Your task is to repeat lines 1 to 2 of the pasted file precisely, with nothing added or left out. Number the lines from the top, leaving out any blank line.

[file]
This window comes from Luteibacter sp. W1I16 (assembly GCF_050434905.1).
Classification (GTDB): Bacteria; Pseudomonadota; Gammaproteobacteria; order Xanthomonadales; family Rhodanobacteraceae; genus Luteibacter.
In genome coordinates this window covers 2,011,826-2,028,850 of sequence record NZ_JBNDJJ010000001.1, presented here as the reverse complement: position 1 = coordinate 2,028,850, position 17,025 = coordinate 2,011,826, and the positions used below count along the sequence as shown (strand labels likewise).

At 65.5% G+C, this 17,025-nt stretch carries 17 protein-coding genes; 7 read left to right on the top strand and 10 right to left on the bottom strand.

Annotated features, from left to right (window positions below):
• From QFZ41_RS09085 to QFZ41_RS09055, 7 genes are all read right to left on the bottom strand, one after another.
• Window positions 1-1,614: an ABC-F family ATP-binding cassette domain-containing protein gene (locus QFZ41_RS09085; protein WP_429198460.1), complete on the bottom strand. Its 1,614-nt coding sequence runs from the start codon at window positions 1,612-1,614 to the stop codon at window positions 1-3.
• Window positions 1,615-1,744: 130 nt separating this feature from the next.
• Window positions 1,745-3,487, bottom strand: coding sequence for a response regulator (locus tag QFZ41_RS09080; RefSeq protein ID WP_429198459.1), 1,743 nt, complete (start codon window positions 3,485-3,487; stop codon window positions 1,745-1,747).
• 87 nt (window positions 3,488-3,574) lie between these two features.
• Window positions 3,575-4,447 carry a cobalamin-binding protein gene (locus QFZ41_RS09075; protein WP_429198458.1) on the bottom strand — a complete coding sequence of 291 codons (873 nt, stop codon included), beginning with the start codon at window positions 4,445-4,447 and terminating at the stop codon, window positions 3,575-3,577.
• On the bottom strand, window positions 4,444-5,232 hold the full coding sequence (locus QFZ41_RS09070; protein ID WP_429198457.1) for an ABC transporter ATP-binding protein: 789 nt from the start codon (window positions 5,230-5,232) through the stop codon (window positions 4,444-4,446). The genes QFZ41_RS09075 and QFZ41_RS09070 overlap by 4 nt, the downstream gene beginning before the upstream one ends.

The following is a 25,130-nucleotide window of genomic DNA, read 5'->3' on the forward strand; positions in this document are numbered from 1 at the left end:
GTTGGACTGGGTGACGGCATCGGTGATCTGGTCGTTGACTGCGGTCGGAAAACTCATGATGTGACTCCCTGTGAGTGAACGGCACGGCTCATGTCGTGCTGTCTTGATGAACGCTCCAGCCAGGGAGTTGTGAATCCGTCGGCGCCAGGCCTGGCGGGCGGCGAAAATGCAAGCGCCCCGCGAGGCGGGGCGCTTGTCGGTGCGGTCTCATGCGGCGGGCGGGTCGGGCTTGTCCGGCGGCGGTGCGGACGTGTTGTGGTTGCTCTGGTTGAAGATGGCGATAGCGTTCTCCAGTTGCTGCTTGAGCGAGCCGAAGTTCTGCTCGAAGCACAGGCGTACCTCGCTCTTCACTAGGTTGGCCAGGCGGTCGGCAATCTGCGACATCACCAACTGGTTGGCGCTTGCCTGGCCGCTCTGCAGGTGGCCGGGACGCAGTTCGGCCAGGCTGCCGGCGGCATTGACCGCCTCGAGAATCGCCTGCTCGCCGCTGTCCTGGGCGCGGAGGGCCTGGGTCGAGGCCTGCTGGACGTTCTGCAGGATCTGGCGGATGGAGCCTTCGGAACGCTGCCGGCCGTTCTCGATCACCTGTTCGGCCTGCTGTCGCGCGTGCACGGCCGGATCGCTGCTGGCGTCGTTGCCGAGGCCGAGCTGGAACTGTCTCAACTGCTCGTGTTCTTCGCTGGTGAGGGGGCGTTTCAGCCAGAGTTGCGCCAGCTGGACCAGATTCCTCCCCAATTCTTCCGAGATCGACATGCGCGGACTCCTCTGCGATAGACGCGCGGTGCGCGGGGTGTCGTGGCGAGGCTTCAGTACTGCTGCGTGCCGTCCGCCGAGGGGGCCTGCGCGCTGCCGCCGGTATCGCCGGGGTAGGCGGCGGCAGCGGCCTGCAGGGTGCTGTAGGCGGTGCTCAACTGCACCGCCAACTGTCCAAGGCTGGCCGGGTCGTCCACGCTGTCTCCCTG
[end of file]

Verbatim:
This window comes from Luteibacter sp. W1I16 (assembly GCF_050434905.1).
Classification (GTDB): Bacteria; Pseudomonadota; Gammaproteobacteria; order Xanthomonadales; family Rhodanobacteraceae; genus Luteibacter.